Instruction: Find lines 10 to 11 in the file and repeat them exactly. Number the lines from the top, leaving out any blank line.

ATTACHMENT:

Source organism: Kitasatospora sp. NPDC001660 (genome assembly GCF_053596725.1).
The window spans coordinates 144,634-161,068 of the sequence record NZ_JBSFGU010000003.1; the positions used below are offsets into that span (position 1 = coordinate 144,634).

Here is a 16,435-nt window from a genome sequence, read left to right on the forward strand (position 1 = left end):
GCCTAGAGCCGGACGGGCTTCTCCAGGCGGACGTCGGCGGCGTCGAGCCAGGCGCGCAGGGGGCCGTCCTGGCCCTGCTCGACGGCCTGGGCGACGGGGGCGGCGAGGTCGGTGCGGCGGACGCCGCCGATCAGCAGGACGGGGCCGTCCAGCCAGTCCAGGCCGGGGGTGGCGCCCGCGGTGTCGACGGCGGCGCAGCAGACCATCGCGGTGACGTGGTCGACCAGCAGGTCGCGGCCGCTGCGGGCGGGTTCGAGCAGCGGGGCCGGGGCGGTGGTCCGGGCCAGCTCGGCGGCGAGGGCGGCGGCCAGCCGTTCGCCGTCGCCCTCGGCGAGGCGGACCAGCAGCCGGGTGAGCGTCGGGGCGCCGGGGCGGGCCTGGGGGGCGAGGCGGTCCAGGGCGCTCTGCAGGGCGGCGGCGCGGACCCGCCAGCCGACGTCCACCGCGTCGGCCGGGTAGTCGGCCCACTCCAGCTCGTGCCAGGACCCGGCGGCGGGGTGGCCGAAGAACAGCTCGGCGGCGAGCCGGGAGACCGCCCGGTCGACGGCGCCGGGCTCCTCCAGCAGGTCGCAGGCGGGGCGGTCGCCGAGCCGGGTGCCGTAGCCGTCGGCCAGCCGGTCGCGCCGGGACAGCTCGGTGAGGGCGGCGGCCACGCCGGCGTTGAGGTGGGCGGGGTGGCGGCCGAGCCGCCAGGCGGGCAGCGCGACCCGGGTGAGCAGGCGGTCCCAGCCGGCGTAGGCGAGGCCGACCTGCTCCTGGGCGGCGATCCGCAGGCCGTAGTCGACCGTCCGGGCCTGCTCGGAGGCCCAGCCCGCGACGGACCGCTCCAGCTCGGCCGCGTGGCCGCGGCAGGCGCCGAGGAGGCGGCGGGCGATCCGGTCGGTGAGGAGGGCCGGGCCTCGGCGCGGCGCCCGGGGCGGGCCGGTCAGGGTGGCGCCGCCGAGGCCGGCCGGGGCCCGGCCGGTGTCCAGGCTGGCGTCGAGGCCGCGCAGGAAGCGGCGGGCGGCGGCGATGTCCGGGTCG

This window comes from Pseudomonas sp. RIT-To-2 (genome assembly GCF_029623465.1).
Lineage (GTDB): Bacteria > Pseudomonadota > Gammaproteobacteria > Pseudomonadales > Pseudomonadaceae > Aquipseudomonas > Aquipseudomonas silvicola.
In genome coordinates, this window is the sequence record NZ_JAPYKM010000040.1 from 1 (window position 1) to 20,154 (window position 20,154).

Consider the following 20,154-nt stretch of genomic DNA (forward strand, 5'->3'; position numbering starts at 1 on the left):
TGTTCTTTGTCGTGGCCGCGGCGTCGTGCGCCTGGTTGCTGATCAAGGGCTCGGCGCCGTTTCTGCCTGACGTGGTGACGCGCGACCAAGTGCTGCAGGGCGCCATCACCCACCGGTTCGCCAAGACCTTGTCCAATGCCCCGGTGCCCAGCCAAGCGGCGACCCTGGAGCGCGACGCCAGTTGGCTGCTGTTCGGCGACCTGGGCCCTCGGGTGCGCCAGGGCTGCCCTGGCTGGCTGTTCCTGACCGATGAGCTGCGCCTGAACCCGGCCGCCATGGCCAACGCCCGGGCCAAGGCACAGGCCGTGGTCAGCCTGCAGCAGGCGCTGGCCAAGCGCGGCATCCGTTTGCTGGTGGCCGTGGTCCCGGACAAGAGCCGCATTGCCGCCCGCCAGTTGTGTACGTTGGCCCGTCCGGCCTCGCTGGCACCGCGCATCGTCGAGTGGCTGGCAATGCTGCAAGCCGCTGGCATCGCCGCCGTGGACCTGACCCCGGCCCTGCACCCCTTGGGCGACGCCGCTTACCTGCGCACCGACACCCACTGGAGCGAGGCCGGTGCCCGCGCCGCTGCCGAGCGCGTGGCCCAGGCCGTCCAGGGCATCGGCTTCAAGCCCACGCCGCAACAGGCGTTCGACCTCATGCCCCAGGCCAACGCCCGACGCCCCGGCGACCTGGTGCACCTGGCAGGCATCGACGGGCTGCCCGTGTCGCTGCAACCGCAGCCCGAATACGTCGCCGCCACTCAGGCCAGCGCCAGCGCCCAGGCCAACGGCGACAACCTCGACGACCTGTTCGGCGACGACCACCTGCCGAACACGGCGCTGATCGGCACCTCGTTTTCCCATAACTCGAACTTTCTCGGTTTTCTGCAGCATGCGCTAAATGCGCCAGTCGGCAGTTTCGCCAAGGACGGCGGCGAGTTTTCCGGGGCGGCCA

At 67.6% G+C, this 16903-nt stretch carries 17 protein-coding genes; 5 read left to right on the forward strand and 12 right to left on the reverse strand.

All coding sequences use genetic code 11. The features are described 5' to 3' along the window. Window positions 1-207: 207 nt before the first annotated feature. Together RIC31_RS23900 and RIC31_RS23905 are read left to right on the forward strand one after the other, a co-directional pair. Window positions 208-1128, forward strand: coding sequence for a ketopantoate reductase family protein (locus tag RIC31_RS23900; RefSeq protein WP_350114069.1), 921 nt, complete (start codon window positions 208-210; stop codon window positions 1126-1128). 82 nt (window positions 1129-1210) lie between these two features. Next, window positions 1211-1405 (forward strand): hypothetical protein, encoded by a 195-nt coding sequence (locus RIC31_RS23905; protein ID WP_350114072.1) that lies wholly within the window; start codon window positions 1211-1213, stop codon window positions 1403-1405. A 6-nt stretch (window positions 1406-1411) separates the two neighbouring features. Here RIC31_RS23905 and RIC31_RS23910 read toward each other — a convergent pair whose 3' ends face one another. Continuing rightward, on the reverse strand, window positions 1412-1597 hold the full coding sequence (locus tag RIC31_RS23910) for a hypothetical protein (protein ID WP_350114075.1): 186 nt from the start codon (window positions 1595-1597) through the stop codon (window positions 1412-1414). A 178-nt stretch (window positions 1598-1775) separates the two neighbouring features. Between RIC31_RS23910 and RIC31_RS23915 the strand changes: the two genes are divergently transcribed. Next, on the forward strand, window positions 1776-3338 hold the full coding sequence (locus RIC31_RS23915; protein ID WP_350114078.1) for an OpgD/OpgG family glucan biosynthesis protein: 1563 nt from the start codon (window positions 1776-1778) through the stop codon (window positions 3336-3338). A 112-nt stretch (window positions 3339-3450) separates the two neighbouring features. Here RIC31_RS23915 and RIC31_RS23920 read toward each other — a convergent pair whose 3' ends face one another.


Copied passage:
At 67.6% G+C, this 16903-nt stretch carries 17 protein-coding genes; 5 read left to right on the forward strand and 12 right to left on the reverse strand.

All coding sequences use genetic code 11. The features are described 5' to 3' along the window. Window positions 1-207: 207 nt before the first annotated feature. Together RIC31_RS23900 and RIC31_RS23905 are read left to right on the forward strand one after the other, a co-directional pair. Window positions 208-1128, forward strand: coding sequence for a ketopantoate reductase family protein (locus tag RIC31_RS23900; RefSeq protein WP_350114069.1), 921 nt, complete (start codon window positions 208-210; stop codon window positions 1126-1128). 82 nt (window positions 1129-1210) lie between these two features. Next, window positions 1211-1405 (forward strand): hypothetical protein, encoded by a 195-nt coding sequence (locus RIC31_RS23905; protein ID WP_350114072.1) that lies wholly within the window; start codon window positions 1211-1213, stop codon window positions 1403-1405. A 6-nt stretch (window positions 1406-1411) separates the two neighbouring features. Here RIC31_RS23905 and RIC31_RS23910 read toward each other — a convergent pair whose 3' ends face one another. Continuing rightward, on the reverse strand, window positions 1412-1597 hold the full coding sequence (locus tag RIC31_RS23910) for a hypothetical protein (protein ID WP_350114075.1): 186 nt from the start codon (window positions 1595-1597) through the stop codon (window positions 1412-1414). A 178-nt stretch (window positions 1598-1775) separates the two neighbouring features. Between RIC31_RS23910 and RIC31_RS23915 the strand changes: the two genes are divergently transcribed. Next, on the forward strand, window positions 1776-3338 hold the full coding sequence (locus RIC31_RS23915; protein ID WP_350114078.1) for an OpgD/OpgG family glucan biosynthesis protein: 1563 nt from the start codon (window positions 1776-1778) through the stop codon (window positions 3336-3338). A 112-nt stretch (window positions 3339-3450) separates the two neighbouring features. Here RIC31_RS23915 and RIC31_RS23920 read toward each other — a convergent pair whose 3' ends face one another.